THE AUSTRALIAN 20 FEB, 2016 BY MICHAEL MCKENNA
A landmark finding disqualifying a claim of Aboriginality by a former senior NSW public servant has led to indigenous leaders calling for tougher identity checks amid warnings that “fake Aborigines’’ are involved in widespread rorting of benefits, government jobs and contracts.
The politically sensitive issue dominated a meeting of the Prime Minister’s Indigenous Advisory Council late last year to discuss a new commonwealth procurement policy that at least 3 per cent of all government contracts should be allocated to Aboriginal and Torres Strait Islander businesses.
A formal submission has since been made by the council to Malcolm Turnbull’s office to abolish the practice of local Aboriginal land councils signing off on claims — often on the basis of a single statutory declaration — with power given to native title groups to use certified genealogists.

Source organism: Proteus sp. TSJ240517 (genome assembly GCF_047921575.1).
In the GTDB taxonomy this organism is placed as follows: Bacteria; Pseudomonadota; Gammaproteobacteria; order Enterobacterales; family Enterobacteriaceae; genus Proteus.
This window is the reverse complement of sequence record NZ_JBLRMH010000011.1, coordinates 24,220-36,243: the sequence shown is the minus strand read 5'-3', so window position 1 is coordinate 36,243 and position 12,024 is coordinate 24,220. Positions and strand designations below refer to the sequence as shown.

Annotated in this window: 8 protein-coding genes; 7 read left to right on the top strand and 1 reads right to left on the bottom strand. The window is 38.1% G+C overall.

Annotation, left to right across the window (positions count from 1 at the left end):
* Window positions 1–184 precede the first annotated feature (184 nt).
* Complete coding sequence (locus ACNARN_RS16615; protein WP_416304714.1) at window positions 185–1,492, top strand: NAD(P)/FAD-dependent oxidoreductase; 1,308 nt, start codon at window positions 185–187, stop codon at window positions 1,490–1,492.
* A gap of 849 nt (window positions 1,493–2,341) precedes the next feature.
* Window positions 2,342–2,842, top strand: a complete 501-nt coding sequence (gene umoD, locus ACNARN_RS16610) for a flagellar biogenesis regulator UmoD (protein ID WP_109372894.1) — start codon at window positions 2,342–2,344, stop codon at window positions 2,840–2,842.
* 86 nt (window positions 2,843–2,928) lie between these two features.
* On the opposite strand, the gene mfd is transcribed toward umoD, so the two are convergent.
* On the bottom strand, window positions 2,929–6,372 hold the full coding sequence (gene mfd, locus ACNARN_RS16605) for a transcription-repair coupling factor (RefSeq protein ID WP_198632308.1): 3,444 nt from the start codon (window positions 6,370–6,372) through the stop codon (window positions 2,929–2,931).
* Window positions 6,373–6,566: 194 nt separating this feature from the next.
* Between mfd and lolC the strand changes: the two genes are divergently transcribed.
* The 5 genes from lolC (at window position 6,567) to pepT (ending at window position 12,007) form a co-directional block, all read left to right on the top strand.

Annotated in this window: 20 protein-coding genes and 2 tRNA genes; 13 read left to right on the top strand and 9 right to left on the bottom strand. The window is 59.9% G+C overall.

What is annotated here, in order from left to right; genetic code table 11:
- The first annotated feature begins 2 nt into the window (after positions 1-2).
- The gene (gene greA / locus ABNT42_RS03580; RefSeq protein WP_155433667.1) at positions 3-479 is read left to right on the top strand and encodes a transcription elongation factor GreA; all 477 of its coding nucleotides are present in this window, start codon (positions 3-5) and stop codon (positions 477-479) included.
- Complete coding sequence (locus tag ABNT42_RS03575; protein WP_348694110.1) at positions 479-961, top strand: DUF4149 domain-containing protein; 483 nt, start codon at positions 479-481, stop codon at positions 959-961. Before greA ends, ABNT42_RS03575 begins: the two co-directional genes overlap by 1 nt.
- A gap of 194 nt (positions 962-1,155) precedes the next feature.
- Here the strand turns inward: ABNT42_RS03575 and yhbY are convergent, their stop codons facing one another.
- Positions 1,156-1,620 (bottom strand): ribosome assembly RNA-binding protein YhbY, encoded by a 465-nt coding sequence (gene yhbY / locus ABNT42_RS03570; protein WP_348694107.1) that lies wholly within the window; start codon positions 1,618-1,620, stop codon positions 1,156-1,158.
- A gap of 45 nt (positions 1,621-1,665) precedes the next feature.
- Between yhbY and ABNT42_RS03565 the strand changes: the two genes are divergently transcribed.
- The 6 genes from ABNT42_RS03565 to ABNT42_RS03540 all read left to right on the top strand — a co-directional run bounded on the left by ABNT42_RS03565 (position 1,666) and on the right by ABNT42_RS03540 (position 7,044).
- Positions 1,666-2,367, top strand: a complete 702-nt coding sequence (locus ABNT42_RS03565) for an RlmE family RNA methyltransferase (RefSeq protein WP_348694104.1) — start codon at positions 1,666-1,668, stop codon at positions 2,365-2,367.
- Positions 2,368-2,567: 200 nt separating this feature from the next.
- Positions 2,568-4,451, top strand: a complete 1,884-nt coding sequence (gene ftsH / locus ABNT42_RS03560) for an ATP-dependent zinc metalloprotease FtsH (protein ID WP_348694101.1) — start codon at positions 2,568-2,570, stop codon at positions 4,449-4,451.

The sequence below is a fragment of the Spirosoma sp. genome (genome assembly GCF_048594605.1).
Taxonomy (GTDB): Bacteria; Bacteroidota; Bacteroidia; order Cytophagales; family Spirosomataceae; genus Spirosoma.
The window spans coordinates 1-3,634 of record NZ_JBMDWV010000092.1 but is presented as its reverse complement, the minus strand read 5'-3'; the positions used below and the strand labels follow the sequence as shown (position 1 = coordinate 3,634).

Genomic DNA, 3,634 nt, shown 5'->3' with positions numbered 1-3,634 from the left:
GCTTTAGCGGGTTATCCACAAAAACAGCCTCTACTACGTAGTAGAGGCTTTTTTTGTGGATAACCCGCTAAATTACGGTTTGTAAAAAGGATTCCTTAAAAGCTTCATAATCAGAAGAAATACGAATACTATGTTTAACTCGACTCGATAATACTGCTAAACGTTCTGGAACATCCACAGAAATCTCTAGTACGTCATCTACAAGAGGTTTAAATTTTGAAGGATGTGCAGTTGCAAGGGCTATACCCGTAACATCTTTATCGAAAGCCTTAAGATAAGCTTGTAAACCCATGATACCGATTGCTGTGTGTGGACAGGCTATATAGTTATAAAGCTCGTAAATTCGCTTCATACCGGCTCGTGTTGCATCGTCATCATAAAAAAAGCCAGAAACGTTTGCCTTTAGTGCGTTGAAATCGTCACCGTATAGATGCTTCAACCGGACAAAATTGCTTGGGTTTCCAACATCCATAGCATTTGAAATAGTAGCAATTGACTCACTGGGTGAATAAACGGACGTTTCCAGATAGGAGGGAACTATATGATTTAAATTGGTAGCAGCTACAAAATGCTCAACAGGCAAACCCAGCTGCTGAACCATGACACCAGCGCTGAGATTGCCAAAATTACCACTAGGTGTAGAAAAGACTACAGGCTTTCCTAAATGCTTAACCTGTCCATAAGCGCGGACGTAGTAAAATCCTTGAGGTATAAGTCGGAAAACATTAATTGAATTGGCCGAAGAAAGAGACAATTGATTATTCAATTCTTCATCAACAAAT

Council chairman Warren Mundine and Queensland Aboriginal leader Stephen Hagan, who until recently headed a council of Australia’s Federal Court-vetted native title organisations, said the existing system to approve claims of Aboriginality was outdated and being rorted. “You can go to any town in the nation with a significant indigenous population and you’ll see not one, but numerous ‘white blackfellas’ falsely claiming Aboriginality to get jobs and benefits that should go to our people,’’ Mr Hagan said.
“We need a system that properly tests these claims so there is no chance of rorting and to ensure targeted taxpayer funds and jobs go to indigenous people.’’